Bigger cities tend to be more productive and pay higher wages, but they also cost more to live in. In their Barcelona GSE Working Paper (No. 804) “Optimal Spatial Taxation: Are Big Cities too Small?” Jan Eeckhout and Nezih Guner analyze how federal income taxes affect the size of cities by characterizing how optimal taxes reallocate workers across cities in the United States, and the implications for the overall economy.
Taxation and labor movement
Depending on how we tax someone we may end up distorting her decision. So when economists study taxation they tend to ask what choices would one have made if, perhaps, they were taxed differently. That is, would that person’s welfare (in a sense, their well-being) be different and possibly better? Since larger cities are more productive and pay higher wages, progressive federal tax policies in the US tax an equally skilled worker higher in larger cities than in smaller ones. While an identically skilled person earns 50% more in New York City than her “skill twin” in Asheville, North Carolina, she also pays on average almost 5% points more in taxes. Furthermore, housing is more expensive in New York City than it is in Asheville. Then a natural question is: would she be better off in New York City or Asheville?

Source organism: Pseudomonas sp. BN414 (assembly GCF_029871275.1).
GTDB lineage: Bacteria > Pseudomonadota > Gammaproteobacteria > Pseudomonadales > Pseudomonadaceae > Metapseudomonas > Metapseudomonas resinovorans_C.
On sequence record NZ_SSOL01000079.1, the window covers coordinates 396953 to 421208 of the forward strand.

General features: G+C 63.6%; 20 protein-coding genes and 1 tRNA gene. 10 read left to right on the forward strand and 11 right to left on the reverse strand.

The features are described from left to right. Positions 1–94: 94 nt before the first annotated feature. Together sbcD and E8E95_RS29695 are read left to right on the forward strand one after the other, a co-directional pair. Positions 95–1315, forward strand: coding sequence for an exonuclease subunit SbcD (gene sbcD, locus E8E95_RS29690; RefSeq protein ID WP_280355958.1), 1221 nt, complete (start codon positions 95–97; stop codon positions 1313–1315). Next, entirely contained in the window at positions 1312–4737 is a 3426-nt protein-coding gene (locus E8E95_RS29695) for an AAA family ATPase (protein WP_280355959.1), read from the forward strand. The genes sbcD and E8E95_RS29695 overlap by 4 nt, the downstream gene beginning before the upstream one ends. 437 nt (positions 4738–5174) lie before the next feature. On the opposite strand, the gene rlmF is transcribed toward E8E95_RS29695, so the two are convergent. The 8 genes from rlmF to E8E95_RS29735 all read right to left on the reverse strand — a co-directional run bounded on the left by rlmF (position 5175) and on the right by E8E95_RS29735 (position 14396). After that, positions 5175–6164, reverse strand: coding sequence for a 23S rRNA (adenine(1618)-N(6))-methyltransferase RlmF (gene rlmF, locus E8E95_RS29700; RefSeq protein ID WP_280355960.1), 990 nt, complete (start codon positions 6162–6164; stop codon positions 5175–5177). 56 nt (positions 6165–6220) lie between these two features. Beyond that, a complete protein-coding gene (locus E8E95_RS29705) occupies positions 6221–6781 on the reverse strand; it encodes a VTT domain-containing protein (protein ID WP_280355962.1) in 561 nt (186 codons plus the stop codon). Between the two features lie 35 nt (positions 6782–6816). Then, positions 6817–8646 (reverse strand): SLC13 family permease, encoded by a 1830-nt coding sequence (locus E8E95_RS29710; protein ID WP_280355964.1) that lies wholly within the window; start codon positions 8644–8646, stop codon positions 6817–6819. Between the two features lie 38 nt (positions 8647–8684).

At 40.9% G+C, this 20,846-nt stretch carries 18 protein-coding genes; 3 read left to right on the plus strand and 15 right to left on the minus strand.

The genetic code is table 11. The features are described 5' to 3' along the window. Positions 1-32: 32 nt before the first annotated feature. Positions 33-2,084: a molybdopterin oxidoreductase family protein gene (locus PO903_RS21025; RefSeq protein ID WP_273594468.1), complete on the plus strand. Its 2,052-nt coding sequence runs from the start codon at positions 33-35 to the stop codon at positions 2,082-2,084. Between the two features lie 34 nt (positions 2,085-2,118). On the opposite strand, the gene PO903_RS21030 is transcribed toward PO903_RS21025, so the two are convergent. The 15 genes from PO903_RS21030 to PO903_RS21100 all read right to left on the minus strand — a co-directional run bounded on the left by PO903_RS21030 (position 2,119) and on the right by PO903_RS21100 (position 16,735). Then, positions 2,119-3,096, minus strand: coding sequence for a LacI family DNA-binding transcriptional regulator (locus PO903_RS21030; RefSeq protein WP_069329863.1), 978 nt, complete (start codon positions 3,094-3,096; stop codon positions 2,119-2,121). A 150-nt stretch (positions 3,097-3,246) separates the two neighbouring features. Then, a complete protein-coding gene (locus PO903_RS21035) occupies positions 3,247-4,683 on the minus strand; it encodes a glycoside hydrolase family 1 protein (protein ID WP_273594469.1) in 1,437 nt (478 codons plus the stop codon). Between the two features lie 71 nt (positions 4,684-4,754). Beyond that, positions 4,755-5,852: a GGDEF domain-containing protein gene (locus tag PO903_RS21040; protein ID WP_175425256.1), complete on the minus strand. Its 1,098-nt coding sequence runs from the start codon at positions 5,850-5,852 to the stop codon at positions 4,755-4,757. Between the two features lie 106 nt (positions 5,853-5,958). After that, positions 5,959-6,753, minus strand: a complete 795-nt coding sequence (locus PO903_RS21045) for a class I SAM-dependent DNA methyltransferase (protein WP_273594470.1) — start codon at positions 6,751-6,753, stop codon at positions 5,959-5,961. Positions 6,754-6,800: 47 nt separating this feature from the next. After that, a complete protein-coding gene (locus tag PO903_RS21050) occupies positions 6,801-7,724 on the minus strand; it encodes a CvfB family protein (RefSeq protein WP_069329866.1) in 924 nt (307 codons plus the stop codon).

Eeckhout and Guner pose that question more generally to the mobility of workers across labor markets. While higher wages will generally attract more workers, higher housing prices will deter them until equilibrium is reached. But taxation can play a hidden role in misallocating labor spatially by distorting choices. To pin down the role of taxation on labor mobility the authors engage general equilibrium techniques to evaluate the effect of taxes when accounting for how mobility will in turn change housing prices. Previous research looked at this question with partial equilibrium models, where one price is allowed to change but the others are assumed to remain constant. But such models have limited capacity of evaluating optimal tax policies or running experiments since the equilibrium effect of all price changes will determine the tax schedule and its implication. General equilibrium can do just that.